Sunday, January 22, 2012
Coming to Terms with a Bad Review
In the past few weeks, there's been a lot of talk about whether or not writers should engage readers who did NOT enjoy their book. Some have on Goodreads and Twitter. One instance even involved an agent and editor. it wasn't pretty for anyone involved. I have to believe every person who participated walked away wounded somehow.
No one likes to be rejected. It sucks, right? But it's a part of the business and we, as writers, need to understand this.
I'm not saying it's easy. One of my books received a not-so-complimentary review recently. Did it hurt? Sure! Did I jump into the comments and explain where I think she went wrong in her assumptions? Absolutely not.
When I'm faced with a review like that, I put myself in the reader's shoes. I can tell you, quite honestly, that there are many, many, many books I've read that I did not enjoy. These are books my friends loved, books that hit the New York Times bestseller lists, and books that won awards. Just because I don't like them, doesn't mean they're crap. What's the old phrase? One person's junk is another person's treasure.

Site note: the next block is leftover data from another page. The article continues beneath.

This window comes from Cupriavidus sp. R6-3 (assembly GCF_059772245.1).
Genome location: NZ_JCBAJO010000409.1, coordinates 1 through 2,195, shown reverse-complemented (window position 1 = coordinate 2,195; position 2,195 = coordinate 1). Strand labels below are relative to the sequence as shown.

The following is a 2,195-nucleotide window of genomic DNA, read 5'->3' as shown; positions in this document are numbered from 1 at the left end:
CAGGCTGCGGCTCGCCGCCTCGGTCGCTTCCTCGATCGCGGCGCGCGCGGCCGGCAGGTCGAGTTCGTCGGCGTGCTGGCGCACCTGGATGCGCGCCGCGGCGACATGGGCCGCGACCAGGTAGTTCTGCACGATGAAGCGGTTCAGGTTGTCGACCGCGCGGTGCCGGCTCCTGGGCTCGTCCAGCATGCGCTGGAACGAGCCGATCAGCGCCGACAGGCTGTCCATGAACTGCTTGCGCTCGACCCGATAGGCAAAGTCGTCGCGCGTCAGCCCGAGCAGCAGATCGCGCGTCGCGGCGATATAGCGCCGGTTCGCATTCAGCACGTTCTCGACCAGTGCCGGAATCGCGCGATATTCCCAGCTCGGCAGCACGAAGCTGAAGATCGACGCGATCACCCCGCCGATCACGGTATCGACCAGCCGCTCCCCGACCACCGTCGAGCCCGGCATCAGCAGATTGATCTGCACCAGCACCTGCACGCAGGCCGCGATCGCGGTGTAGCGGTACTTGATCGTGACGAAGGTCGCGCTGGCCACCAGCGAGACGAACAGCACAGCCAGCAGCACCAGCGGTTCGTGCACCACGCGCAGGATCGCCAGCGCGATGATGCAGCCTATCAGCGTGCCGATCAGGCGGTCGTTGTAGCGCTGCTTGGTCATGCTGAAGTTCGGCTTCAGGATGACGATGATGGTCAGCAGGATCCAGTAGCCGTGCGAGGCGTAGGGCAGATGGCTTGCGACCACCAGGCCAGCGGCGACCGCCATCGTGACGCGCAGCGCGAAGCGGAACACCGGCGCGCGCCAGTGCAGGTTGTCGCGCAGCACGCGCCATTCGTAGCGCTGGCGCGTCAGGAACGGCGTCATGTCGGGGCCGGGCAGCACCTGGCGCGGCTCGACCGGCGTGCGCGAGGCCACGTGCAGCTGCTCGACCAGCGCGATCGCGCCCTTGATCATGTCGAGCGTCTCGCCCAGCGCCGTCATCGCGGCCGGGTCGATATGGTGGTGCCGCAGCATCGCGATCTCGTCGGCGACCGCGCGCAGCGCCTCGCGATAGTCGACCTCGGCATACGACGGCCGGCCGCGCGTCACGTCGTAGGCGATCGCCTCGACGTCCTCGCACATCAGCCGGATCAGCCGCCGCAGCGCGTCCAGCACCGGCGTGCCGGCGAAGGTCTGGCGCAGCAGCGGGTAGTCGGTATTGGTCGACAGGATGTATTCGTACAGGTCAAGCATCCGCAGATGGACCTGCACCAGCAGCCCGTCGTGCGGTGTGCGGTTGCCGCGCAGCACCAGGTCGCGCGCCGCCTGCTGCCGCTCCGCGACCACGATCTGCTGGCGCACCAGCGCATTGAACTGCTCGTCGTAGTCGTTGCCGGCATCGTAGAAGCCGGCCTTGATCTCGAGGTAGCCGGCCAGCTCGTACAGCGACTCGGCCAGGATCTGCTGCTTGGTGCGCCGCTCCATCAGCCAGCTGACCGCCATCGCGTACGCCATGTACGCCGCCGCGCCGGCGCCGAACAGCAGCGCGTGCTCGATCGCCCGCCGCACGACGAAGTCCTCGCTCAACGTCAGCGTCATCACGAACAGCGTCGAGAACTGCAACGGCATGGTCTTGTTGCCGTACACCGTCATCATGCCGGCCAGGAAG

I think this applies very solidly to writing and reading. This is a business built on subjectivity. And don't tell me there are certain rules writers have to follow, because there aren't. I can recall a very popular book I once read that had no quotation marks - in the entire freaking book. It was so hard to read! I never had any idea whether or not someone was talking or thinking or narrating. In my mind - it was a mess. But, it was well-reviewed and people all over loved it.
That's what we, as writers, have to remember when we see a bad review. There have been times we've hated books too. Maybe we hated them for the subject matter or because the main love interest had the same name as an ex-boyfriend and for that one reason we couldn't connect with the rest of the book. Let's all keep that in mind when a bad review crosses our Google alerts.